April 2012

The Different Types of Traditional & Modern Yoga

By Jason Bell


On a seemingly increasing basis nowadays, many client's house hunting schedule is revolving not around children or work, but around their fitness classes. Both Tess and I have been hearing some weird words lately like YoPi, Ananda, Cy-Yo and others when women and men have called in a panic, apologizing profusely as to why they are running late and blaming it on their "Ashtanga" class, for example. As such, I decided to do a little research to determine why there seem to be so many different types of yoga, and why it makes some people so stressed about being late for meetings.


All yoga involves both body and mind and the same poses (asanas) but some practices are more vigorous, while others are more gentle and meditative. The terminology can be confusing, and today, classes are often a combination of traditional forms & new approaches. Here's a primer on the styles you may find at a local yoga studio or gym:


Ananda: Providing a tool for spiritual growth while releasing unwanted tensions, Ananda uses a series of gentle, controlled poses designed to move energy toward the brain for meditation, leading to inner awareness.


Anusara: The word means "follow your heart," and the heart is the focus of this gentle style, in which alignment and balance are key, but each student's level of ability respected.


Ashtanga: This non-stop, fast-paced yoga style includes specific sequences that increase in difficulty and are designed to build strength and stamina. These classes are often recommended for people with some familiarity of the basic postures. Power Yoga is a version of Ashtanga.


Bikram (also called Hot Yoga): Expect to sweat as the studio temperature pushes 100 degrees Fahrenheit  to mimic the climate in India, yoga's birthplace. The heat is supposed to remove toxins from the body and allow fresh blood and oxygen to circulate.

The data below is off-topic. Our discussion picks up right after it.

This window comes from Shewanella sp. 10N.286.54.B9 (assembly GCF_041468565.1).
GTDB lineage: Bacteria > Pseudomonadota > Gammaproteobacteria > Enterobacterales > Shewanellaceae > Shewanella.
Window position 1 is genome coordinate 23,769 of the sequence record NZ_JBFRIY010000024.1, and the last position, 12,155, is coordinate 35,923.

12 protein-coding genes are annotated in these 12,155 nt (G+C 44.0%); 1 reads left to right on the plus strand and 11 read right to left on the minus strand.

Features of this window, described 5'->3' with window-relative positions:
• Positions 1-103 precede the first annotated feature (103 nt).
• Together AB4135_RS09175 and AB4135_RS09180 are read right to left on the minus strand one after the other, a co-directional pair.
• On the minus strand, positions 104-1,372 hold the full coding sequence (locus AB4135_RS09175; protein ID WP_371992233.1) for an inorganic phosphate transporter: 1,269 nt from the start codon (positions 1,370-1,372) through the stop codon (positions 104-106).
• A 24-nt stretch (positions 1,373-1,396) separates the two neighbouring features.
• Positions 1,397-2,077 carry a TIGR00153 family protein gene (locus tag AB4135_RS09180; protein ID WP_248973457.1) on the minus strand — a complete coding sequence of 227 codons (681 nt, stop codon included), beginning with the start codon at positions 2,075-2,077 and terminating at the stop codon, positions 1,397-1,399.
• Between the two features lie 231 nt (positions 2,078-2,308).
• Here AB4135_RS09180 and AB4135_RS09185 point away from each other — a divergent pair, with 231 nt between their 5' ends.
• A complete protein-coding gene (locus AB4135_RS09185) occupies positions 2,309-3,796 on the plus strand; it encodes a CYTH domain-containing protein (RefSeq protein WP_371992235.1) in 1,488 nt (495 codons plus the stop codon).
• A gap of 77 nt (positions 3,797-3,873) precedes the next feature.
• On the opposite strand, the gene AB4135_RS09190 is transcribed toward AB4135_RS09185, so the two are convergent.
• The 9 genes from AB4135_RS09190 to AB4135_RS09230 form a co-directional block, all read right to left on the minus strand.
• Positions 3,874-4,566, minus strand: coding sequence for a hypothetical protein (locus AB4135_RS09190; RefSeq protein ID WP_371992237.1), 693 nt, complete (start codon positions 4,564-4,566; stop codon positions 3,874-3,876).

Cy-Yo: Typically, this is a one-hour workout combining 10 minutes of yoga, 40 minutes of speed cycling on a stationary bike, then 10 more minutes of yoga to cool down and refocus the mind. Cy-Yo workouts are starting to become popular in some health facilities, including Gold's Gyms.


Fitness Yoga: Incorporates traditional yoga poses in a fitness class. Students warm up, practice more strenuous postures and then cool down. The concept is to tone the body, especially the core, and increase flexibility, balance and mind-body awareness.


Integral: Used often in medical and wellness settings such as hospitals and rehabilitation centers, this healing-focused style employs gentle postures, guided imagery and breathing techniques.


Iyengar: Because proper alignment and body awareness is at the center of this style, assistance with getting into position is offered via props such as blocks, belts and blankets. Asanas are generally held for longer than in other styles.


Jivamukti: Highly meditative but also physically challenging, Jivamukti classes include chanting, meditation, readings, music and also incorporates backbends, inversions and standing poses.


Viniyoga: Flowing movements are similar to ashtanga, but done at a much slower pace and with bent knees to reduce stress on joints. This gentle practice incorporates asanas that are synchronized with breathing sequences and is considered ideal for beginners.


YogaFit: Workouts that merge traditional yoga with a variety of other activities, including strength training, core muscle building, and gluteal firming.


YoPi: A new trend in California, it combines Yoga and Pilates and according to one client here in Calgary, is "fantastic".


Compiled from Yoga Journal and Yoga Alliance

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